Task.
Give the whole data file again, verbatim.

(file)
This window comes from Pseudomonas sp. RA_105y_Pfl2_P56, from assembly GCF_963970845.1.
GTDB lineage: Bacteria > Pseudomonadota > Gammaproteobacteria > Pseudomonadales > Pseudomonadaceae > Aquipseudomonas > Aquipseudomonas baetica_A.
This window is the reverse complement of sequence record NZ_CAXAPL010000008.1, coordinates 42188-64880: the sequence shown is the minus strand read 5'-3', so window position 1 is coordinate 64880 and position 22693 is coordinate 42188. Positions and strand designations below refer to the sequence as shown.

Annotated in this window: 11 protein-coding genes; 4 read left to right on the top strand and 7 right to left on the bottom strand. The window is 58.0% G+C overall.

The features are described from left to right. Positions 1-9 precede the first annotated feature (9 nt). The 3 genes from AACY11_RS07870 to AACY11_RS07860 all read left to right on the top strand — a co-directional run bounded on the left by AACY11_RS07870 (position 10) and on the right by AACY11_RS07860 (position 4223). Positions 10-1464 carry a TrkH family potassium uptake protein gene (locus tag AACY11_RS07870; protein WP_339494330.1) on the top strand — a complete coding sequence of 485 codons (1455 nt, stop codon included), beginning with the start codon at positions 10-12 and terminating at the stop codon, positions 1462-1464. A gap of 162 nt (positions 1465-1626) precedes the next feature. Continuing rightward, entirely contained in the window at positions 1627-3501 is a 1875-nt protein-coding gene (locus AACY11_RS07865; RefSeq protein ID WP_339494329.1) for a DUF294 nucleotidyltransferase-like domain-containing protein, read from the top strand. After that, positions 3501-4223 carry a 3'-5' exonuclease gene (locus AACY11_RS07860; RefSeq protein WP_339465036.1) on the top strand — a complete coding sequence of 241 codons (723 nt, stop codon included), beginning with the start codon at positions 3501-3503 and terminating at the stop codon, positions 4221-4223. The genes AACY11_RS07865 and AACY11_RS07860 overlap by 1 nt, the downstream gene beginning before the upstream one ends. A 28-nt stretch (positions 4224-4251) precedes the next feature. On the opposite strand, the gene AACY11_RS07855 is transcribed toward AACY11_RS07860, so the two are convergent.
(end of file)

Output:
This window comes from Pseudomonas sp. RA_105y_Pfl2_P56, from assembly GCF_963970845.1.
GTDB lineage: Bacteria > Pseudomonadota > Gammaproteobacteria > Pseudomonadales > Pseudomonadaceae > Aquipseudomonas > Aquipseudomonas baetica_A.
This window is the reverse complement of sequence record NZ_CAXAPL010000008.1, coordinates 42188-64880: the sequence shown is the minus strand read 5'-3', so window position 1 is coordinate 64880 and position 22693 is coordinate 42188. Positions and strand designations below refer to the sequence as shown.

Annotated in this window: 11 protein-coding genes; 4 read left to right on the top strand and 7 right to left on the bottom strand. The window is 58.0% G+C overall.

The features are described from left to right. Positions 1-9 precede the first annotated feature (9 nt). The 3 genes from AACY11_RS07870 to AACY11_RS07860 all read left to right on the top strand — a co-directional run bounded on the left by AACY11_RS07870 (position 10) and on the right by AACY11_RS07860 (position 4223). Positions 10-1464 carry a TrkH family potassium uptake protein gene (locus tag AACY11_RS07870; protein WP_339494330.1) on the top strand — a complete coding sequence of 485 codons (1455 nt, stop codon included), beginning with the start codon at positions 10-12 and terminating at the stop codon, positions 1462-1464. A gap of 162 nt (positions 1465-1626) precedes the next feature. Continuing rightward, entirely contained in the window at positions 1627-3501 is a 1875-nt protein-coding gene (locus AACY11_RS07865; RefSeq protein ID WP_339494329.1) for a DUF294 nucleotidyltransferase-like domain-containing protein, read from the top strand. After that, positions 3501-4223 carry a 3'-5' exonuclease gene (locus AACY11_RS07860; RefSeq protein WP_339465036.1) on the top strand — a complete coding sequence of 241 codons (723 nt, stop codon included), beginning with the start codon at positions 3501-3503 and terminating at the stop codon, positions 4221-4223. The genes AACY11_RS07865 and AACY11_RS07860 overlap by 1 nt, the downstream gene beginning before the upstream one ends. A 28-nt stretch (positions 4224-4251) precedes the next feature. On the opposite strand, the gene AACY11_RS07855 is transcribed toward AACY11_RS07860, so the two are convergent.